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DOMA Doubts

DOMA Doubts


The so-called defense of marriage act, as the bill's author, former Georgia congressman Bob Barr, asserted in testimony before the Senate Judiciary Committee in 2004, was never intended to "dictate morals from Washington." But the Clinton-era bill has done just that. Denying federal recognition to legal marriages from California or Massachusetts or New Hampshire not only has its measurable consequences -- the spousal benefits denied, the citizen sponsorship opportunities nixed -- but also carries with it broad implications of state-sanctioned discrimination, now a buzz phrase among gay and lesbian rights advocates. Whatever backflips antigay groups do to justify their positions, disapproval still has its roots in disgust and fear -- of showering with a gay service member, perhaps, or sharing restroom facilities with a transgender person.

Atty. Gen. Eric Holder's February announcement that the Obama administration won't defend section 3 of the law -- which defines marriage for federal purposes to the exclusion of gay people -- was a sea change with respect to LGBT rights, even if it may have been an inevitable one for this president: Legal challenges to DOMA in the jurisdiction of one federal court of appeals forced the hand of the administration to determine whether laws discriminating on the basis of sexual orientation warrant greater scrutiny.

"There is, regrettably, a significant history of purposeful discrimination against gay and lesbian people, by governmental as well as private entities, based on prejudice and stereotypes that continue to have ramifications today," Holder said. He went on to quote the landmark U.S. Supreme Court opinion in Lawrence v. Texas: "Indeed, until very recently, states have 'demean[ed] the existence' of gays and lesbians 'by making their private sexual conduct a crime.' " This is a thoughtful assessment for a Justice Department that until recently had deemed DOMA to be an adequate compromise for a "still-evolving understanding of the institution of marriage."

Equal rights watchers should be prepared, however, for a new wave of demeaning legal rhetoric. House speaker John Boehner wasted no time in criticizing the administration's move. Republican leadership vowed to defend the law and voted to hire what may be an army of outside attorneys in order to do so. "I think we'll see assertions like those the Bush administration made," says Lambda Legal national marriage project director Jennifer Pizer, "and we may see some new, creatively uglier, and perhaps even less grounded-in-reality arguments than we've seen to date, as there are some passionate antigay activists and others dedicating themselves to this field. It sometimes looks like the desperation of the last-gaspers, but I don't expect the debate to be over imminently, despite how much some of the arguments strain credulity."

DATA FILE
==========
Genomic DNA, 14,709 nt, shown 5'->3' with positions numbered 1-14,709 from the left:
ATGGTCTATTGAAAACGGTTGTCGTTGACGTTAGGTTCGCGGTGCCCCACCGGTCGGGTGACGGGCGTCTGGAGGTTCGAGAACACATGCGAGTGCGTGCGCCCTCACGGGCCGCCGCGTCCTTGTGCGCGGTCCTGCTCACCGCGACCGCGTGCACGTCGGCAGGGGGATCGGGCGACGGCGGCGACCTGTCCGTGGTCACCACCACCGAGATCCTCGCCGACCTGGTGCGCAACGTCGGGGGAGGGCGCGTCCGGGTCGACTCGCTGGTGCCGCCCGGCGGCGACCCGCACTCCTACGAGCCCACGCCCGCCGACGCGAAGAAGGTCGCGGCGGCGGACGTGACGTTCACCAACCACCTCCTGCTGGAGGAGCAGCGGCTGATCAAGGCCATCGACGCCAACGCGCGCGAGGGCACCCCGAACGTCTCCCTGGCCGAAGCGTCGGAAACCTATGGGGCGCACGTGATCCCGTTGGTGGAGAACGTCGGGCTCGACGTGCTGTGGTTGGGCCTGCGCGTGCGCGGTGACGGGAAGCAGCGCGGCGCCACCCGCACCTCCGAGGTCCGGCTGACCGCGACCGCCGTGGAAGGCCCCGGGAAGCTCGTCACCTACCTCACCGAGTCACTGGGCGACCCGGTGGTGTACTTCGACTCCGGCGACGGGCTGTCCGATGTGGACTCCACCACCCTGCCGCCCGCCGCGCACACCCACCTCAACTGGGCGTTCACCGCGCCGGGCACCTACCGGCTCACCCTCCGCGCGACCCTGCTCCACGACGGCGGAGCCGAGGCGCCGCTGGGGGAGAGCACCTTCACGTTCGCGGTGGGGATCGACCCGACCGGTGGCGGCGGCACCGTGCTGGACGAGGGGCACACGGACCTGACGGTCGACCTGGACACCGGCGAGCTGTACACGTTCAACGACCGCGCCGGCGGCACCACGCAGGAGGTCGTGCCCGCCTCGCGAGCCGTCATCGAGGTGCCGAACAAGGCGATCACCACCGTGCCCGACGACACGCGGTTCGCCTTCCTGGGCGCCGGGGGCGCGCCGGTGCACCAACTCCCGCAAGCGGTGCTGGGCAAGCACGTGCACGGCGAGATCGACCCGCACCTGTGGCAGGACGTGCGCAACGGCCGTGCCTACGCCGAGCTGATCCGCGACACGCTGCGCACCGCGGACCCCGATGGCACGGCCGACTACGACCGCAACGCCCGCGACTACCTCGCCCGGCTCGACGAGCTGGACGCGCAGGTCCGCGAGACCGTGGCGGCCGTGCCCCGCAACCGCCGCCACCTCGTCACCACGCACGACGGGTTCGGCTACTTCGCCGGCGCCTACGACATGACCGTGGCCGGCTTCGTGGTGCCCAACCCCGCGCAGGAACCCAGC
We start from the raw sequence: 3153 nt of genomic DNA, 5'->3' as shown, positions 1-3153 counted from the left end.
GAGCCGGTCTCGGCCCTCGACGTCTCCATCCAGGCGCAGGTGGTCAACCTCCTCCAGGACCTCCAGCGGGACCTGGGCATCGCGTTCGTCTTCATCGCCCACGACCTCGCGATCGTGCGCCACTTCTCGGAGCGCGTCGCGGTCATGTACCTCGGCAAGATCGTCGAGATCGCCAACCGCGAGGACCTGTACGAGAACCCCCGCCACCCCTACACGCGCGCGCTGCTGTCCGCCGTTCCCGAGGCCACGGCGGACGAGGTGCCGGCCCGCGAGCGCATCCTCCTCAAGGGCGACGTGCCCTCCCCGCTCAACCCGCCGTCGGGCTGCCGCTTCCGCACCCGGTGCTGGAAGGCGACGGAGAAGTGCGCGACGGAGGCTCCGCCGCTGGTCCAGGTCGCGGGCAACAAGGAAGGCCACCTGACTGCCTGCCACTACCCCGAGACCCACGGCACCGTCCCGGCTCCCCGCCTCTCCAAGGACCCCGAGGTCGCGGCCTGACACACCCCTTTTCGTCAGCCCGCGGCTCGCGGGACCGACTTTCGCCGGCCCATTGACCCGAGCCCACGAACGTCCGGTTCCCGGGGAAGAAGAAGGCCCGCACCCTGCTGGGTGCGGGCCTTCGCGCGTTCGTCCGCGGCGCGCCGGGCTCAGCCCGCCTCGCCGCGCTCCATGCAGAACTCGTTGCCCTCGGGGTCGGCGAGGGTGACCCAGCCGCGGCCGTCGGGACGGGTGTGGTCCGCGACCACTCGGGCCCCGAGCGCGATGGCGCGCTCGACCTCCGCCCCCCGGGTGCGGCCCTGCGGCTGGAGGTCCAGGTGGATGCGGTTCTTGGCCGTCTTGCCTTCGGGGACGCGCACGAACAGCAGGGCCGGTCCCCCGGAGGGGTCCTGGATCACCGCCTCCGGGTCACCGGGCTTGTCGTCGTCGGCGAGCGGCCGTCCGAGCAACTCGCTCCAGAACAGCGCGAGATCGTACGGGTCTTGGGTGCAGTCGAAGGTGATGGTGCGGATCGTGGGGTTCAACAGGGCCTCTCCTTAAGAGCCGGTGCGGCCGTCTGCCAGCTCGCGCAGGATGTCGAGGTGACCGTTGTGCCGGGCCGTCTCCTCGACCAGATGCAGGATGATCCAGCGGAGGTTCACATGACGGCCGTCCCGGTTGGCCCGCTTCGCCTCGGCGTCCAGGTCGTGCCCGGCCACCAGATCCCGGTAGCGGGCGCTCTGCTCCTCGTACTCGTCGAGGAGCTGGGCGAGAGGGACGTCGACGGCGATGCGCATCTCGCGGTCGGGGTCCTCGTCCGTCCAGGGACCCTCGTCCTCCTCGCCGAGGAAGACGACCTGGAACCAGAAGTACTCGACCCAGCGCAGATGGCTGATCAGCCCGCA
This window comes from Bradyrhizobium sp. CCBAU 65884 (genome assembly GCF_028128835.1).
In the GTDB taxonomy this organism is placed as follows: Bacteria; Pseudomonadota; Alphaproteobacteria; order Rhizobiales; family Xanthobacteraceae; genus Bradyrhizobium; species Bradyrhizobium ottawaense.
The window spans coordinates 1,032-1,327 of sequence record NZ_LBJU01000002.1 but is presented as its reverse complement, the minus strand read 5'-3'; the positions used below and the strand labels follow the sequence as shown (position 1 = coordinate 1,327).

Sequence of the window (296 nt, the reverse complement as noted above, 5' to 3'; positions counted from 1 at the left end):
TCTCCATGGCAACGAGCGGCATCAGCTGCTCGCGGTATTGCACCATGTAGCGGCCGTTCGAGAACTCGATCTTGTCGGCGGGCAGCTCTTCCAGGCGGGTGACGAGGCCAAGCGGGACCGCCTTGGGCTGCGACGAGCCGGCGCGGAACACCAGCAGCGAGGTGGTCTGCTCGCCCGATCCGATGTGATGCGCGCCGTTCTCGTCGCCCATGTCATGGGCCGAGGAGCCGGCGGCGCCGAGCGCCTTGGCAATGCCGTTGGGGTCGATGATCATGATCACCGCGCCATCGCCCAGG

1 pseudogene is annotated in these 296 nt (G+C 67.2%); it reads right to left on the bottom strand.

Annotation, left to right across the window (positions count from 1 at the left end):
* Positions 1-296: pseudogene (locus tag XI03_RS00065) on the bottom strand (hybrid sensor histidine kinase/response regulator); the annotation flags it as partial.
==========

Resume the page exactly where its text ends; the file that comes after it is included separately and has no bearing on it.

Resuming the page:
In March, House Democrats reintroduced legislation to repeal DOMA, accompanied by a first-ever companion bill in the Senate, sponsored by a healthy coterie of senators including Dianne Feinstein of California, Kirsten Gillibrand of New York, and Patrick Leahy of Vermont, chairman of the Senate Judiciary Committee. (Be on the lookout for the Senate's first hearing on the issue, should legislators put some muscle behind the bill.) Though the DOMA repeal bill doesn't stand a chance in the Republican-controlled House, its introduction is nevertheless an important step toward equality.

What's yet to be seen is whether President Obama will mitigate the harmful, everyday effects of a 15-year-old legislative mistake. "The administration took a middle-road position by acknowledging DOMA's unconstitutionality but continuing to enforce it until the courts or Congress invalidate or repeal it," Pizer says. "And yet there likely are many situations in which the administration legitimately can and should reduce the harmful effects of DOMA. We already have seen some examples, and I believe we will see more in the coming months."
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